Whether you are just beginning to explore the world of beer or are already a seasoned beer snob, these are brews that you should know. In no particular order, this list is comprised of beers that:

  • Are solid representatives of their respective styles
  • Seem to have a decent market saturation so you will have a chance of finding them
  • Covers a spectrum of beer styles

Once you get a taste of these brews, you can use the experience to guide you to the styles you like best. Since they are considered the best—or most popular, at least—of their respective categories, they offer a good idea of what you can expect from similar beers.


America’s 10 Best Brewery Visits - Recipes

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The Homebrew Academy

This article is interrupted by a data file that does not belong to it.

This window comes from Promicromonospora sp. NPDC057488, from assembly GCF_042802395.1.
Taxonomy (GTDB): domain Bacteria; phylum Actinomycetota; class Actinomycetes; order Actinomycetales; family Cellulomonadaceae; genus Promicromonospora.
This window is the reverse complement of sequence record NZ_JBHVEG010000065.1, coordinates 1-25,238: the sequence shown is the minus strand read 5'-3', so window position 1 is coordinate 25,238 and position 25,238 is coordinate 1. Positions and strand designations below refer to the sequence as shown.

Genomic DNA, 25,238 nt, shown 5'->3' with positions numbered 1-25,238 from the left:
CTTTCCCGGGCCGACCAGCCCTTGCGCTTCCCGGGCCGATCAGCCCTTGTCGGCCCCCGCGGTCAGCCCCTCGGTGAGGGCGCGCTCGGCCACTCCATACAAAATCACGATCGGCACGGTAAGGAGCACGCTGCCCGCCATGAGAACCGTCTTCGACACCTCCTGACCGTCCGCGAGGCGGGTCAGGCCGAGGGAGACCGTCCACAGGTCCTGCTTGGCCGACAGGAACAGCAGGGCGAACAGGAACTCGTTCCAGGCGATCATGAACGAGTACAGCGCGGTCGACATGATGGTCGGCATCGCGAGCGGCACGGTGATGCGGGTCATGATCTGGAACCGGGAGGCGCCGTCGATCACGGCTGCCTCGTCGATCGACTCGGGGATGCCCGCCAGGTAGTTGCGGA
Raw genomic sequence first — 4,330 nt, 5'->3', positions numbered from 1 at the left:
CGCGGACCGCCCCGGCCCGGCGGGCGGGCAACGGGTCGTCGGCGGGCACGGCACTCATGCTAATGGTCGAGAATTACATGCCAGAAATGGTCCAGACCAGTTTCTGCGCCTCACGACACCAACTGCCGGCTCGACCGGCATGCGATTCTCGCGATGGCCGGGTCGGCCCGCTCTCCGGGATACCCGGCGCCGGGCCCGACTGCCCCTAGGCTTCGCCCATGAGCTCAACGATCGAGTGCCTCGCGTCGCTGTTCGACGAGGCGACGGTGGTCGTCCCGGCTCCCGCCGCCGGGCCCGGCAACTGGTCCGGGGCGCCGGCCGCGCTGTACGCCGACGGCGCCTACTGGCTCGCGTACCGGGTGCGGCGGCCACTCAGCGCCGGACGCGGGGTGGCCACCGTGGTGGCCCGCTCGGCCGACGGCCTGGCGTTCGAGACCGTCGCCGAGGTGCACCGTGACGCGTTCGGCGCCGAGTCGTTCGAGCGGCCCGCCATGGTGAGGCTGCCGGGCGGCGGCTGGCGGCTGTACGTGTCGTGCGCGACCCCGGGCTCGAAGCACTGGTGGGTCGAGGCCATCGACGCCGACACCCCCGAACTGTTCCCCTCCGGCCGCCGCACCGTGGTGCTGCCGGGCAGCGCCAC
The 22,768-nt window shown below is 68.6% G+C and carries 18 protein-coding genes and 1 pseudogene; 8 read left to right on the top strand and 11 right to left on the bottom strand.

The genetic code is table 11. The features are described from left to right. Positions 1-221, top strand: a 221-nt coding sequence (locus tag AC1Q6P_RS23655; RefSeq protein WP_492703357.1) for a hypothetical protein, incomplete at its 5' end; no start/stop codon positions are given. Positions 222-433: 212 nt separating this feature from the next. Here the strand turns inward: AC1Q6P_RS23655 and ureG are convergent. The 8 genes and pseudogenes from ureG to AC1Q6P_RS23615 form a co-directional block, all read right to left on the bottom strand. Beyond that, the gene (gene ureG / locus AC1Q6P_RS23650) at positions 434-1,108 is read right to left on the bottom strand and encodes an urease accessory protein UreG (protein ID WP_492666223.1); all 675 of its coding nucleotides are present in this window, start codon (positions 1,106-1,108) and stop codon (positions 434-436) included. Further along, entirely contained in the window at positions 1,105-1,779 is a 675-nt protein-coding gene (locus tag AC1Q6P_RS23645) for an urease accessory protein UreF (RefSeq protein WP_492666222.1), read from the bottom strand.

So you have finally made the decision that you want to start making beer…. AWESOME! This is such a good move on your part. Now where do you begin? Do we start with a easy setup like a Homebrew Kit, or maybe and Ingredients Kit?

This is the usual course of events that transpire in the minds of many eager and energetic homebrewers. Homebrew Academy offers the much-needed guidance that all homebrewers need.

Like most things in the world, people need to learn about before jumping into it with both feet. Helpful tips are included for new homebrewers to guide them prior to making their first batch of delicious homebrew.

Homebrew Academy also offers advice to homebrewers who have reached that next phase of their hobby. Advanced homebrewers are always looking for guidance to take their process of making beer to the next level.